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Old 03-16-2010, 01:59 AM   #1 (permalink)
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Default Another (more specific) Beginner Question

Hey guys, I'm another beginner looking to get into snowboarding; I've gone a couple times with friends and have gotten hooked. I'm a true beginner, but am planning on taking some lessons in the near future as well as making regular trips to Tahoe. Since I'm a poor college student, I figured it would be more cost effective to buy now rather than renting every trip or buying in the future. Specifically, I'm looking for a setup that:

1) is cost effective (I don't want to shell out $500+ for just a board)
2) is beginner friendly
3) will continue to perform as I progress

As for my personal specs, I'm 5'9", 185lbs--some chubs, some muscle—looking mainly to ride the groomers of Tahoe with some trips to the park. I’ve been looking into a couple Ride boards, the Crush and the Antic.

The Crush: I believe it’s a park board, but I’ve read that a softer flex is better suited to learning. Would getting a relatively long Crush (158 or 161) be a good board for learning while being able to perform moderately well on the mountain? I’m not looking for a board that will handle really high speeds—I figure I can always buy a new one when I reach that point—just one that can perform from beginner to an upper level intermediate.

The Antic: I think this would better fit my eventual demands of a board, the all mountain riding with some jumps, etc. My primary concern was that I think the flex is stiffer in the Antic. Would it be too extreme to function as a beginner board? Would a relatively short Antic (157/158) be good to learn on while maintaining some higher end performance? I had also read somewhere that a higher weight rider can better handle/may require a stiffer flex, and was wondering if this is one of those cases.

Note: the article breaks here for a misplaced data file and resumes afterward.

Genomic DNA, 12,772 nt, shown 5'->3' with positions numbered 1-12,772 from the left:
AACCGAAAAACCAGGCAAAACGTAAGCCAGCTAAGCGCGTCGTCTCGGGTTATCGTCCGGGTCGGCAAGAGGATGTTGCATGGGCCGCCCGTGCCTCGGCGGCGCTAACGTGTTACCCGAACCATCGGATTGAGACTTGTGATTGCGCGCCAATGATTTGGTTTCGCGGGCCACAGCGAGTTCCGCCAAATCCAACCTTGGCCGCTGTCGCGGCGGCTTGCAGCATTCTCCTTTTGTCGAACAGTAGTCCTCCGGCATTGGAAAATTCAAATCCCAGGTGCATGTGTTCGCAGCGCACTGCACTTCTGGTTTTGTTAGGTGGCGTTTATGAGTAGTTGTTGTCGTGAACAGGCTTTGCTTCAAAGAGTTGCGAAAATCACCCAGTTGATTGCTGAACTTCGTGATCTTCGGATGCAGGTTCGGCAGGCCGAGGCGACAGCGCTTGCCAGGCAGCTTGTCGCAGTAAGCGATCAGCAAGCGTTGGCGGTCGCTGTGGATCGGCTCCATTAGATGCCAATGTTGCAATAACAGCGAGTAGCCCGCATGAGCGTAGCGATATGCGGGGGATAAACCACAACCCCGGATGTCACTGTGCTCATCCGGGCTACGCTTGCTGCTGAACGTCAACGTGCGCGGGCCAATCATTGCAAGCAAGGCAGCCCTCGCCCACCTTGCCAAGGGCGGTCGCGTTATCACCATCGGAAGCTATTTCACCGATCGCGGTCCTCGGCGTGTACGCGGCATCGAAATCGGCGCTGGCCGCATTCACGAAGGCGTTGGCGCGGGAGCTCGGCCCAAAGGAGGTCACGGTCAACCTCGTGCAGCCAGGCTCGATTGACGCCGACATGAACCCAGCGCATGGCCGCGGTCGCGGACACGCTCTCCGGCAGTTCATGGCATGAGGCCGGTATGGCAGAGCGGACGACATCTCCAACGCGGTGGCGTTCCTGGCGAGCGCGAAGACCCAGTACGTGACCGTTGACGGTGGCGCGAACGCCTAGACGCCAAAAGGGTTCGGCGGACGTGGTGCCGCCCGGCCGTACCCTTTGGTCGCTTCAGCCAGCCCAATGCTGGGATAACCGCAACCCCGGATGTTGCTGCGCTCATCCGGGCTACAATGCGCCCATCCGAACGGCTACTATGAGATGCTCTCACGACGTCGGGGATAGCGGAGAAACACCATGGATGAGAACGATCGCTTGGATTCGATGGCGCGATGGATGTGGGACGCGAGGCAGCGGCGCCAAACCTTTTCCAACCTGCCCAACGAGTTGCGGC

Any input on these boards is appreciated, as are suggestions of boards of a similar price range.

As for bindings, I was looking at Ride EX’s, Flow ‘the Fives,’ Burton Customs, or possibly Burton Freestyles, though I’ve read mainly bad things about the latter. Again, any input on these bindings as well as other suggestions is appreciated.

Thanks guys!
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Old 03-16-2010, 02:14 AM   #2 (permalink)
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The Skate Banana is one of the most versatile beginner boards that can stay with you for a while as you progress. It's reverse camber that makes it forgiving (the middle is also softer) and has magnetraction for edge hold on hard and icy snow. It's also twin so you can ride switch the same as normal which helps in the park. The ends are stiffer so it will be stable at decent speeds.
Skate Banana Lib Tech Snowboards
http://www.youtube.com/watch?v=d9in6ick3OE

http://www.sierrasnowboard.com/snowb...d-Bindings.asp


There's a 30% off discount code in one of the shops that has a bunch of sizes somwhere in this forum.

Last edited by rasmasyean; 03-16-2010 at 02:25 AM.
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Old 03-16-2010, 02:27 AM   #3 (permalink)